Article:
Toshiba tied to price fixing
A federal jury in San Francisco on Tuesday found that Toshiba Corp knowingly participated in a conspiracy to fix the price of LCDs sold in the US, contributing to US$87 million in damages suffered by manufacturers and consumers. However, Toshiba won’t have to pay — even after damages are tripled to US$261 million through US antitrust law — because settlements by other defendants, including Sharp, Samsung and LG, already cover the damages suffered. Toshiba still disputed the verdict. Spokeswoman Rebecca Bueno said the company had filed motions to “resolve this case in Toshiba’s favor.”
Olympus fined US$63m
Japanese authorities have ordered Olympus to pay about US$63 million in back taxes and penalties, reports said yesterday, as the disgraced firm tries to recover from a loss cover-up scandal. The liability is tied to a ￥15 billion (US$188 million) advisory fee that Olympus claimed to have paid during its 2008 acquisition of British medical equipment maker Gyrus Group, the Nikkei Shimbun business daily and Jiji Press reported.
Household debt a risk
South Korea must act to curb household debts totaling hundreds of billions of dollars that pose a downside risk to the economy, Financial Supervisory Service Governor Kwon Hyouk-se told a seminar yesterday. Household debt stood at 857.8 trillion won (US$756 billion) at the end of March. While the growth rate had eased somewhat, the structure of the debts had worsened, Kwon said, with borrowers turning to non-bank lenders that charge higher interest rates.
No expansion plans: Slim
Mexican tycoon Carlos Slim said on Tuesday he has no immediate plans for further telecommunications purchases in Europe after buying into Dutch firm KPN and Telekom Austria. Asked if he was looking to expand further in Europe after the two recent deals, Slim said: “No, no. We’re not looking for nothing now. We are going to consolidate what we’ve got.” Slim’s America Movil, which is present in roughly a dozen Latin American countries, is establishing a beachhead in Europe, where a combination of tough competition, regulatory pressure and recession in many markets has beaten down some company valuations to near decade lows.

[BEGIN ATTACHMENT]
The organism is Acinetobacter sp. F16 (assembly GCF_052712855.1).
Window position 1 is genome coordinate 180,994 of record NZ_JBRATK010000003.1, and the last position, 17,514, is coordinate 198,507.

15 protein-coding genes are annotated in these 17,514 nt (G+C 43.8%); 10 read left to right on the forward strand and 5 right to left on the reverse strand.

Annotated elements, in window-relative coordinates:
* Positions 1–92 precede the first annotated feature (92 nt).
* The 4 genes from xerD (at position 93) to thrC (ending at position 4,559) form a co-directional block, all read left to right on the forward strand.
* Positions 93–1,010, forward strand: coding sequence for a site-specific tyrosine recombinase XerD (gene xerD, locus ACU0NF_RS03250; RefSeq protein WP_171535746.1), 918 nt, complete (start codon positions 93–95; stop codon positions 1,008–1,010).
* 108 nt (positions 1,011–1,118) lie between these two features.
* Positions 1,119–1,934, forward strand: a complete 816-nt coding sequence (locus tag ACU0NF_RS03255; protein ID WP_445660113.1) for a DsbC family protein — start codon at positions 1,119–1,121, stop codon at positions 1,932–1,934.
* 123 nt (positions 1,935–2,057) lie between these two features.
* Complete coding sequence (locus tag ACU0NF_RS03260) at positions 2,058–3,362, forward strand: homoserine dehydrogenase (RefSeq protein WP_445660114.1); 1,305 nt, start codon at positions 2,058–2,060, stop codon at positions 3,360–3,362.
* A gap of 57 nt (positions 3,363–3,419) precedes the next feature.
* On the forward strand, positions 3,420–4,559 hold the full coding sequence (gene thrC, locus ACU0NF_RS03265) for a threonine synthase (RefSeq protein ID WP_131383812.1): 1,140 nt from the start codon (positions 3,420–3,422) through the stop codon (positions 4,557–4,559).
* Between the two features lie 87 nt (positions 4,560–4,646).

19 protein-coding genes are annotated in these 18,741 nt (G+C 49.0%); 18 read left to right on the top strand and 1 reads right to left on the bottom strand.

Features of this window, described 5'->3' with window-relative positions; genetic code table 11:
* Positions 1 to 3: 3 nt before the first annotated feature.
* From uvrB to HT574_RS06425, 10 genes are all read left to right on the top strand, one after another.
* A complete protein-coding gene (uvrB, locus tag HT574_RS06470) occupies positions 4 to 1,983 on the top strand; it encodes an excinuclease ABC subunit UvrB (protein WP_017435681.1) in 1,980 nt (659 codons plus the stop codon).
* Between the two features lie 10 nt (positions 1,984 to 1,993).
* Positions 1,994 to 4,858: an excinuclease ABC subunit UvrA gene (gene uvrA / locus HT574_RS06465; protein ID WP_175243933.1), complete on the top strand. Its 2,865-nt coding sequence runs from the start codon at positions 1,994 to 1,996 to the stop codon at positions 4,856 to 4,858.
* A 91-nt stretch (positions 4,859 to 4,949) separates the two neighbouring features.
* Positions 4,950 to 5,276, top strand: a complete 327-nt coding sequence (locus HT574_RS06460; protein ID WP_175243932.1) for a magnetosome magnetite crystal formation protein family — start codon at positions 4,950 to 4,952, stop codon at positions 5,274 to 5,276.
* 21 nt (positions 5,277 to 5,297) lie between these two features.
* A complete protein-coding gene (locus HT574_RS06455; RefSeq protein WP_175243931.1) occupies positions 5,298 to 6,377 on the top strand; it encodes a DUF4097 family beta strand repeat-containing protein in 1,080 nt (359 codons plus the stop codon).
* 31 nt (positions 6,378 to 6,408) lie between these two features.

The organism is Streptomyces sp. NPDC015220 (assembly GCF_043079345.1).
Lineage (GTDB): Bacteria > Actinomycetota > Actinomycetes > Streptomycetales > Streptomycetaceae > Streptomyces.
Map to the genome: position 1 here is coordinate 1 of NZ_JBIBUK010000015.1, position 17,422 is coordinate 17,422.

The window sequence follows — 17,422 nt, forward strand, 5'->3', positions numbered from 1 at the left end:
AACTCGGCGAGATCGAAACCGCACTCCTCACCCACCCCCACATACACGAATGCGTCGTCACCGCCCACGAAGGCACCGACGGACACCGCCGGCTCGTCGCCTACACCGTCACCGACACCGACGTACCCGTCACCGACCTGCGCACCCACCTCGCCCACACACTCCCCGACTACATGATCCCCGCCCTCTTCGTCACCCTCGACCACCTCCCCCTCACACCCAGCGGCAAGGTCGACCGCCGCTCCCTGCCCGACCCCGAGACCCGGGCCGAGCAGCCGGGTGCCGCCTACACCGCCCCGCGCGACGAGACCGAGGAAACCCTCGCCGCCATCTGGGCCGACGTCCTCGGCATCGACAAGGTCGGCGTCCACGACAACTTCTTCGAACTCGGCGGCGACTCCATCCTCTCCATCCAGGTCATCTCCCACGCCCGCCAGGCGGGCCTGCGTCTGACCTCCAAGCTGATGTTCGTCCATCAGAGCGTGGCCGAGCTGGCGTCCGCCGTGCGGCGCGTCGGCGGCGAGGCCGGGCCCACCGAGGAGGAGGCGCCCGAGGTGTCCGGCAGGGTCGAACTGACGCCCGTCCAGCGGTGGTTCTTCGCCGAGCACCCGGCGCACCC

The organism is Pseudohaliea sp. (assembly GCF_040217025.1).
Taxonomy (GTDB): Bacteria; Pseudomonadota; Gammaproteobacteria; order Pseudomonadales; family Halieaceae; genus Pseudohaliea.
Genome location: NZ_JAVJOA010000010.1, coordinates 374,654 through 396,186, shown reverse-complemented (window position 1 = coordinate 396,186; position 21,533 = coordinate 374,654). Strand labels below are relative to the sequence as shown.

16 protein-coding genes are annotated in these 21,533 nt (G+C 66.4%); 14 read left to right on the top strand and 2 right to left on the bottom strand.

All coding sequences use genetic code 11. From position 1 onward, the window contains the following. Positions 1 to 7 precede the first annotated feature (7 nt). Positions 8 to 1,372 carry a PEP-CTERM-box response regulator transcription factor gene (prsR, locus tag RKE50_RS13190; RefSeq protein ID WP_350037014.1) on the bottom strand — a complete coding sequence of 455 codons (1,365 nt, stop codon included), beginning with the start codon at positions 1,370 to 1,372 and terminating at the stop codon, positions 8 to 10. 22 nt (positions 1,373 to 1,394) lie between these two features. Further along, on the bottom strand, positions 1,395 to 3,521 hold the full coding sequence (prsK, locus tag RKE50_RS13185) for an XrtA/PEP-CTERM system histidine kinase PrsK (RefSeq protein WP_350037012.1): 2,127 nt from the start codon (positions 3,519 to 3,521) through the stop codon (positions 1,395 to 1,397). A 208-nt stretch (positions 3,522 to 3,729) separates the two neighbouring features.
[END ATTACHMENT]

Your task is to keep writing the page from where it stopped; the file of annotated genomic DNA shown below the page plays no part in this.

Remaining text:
Big Three post strong sales
The Big Three US automakers on Tuesday reported strong domestic sales for last month, with Chrysler and General Motors (GM) both posting double-digit increases in US sales, while Ford grew sales by 7 percent. However, for the first half of the year, Asian carmakers overall were able to pick up ground in their US rivals’ home market. Nissan, Honda, Toyota, Kia and Hyundai all posted double-digit increases, while GM only increased sales by 4.3 percent and Ford by 7 percent.
Google to drop iGoogle
Google said on Tuesday it was discontinuing its iGoogle page designed as Web “portal,” saying it had become less relevant in the age of the mobile Internet. The portal, which allowed users to personalize their start page, will be cut in November next year and was among a handful of products axed by the California tech giant. Among other products being eliminated was the Google Mini search service for businesses, Google Talk Chatback and Google Video.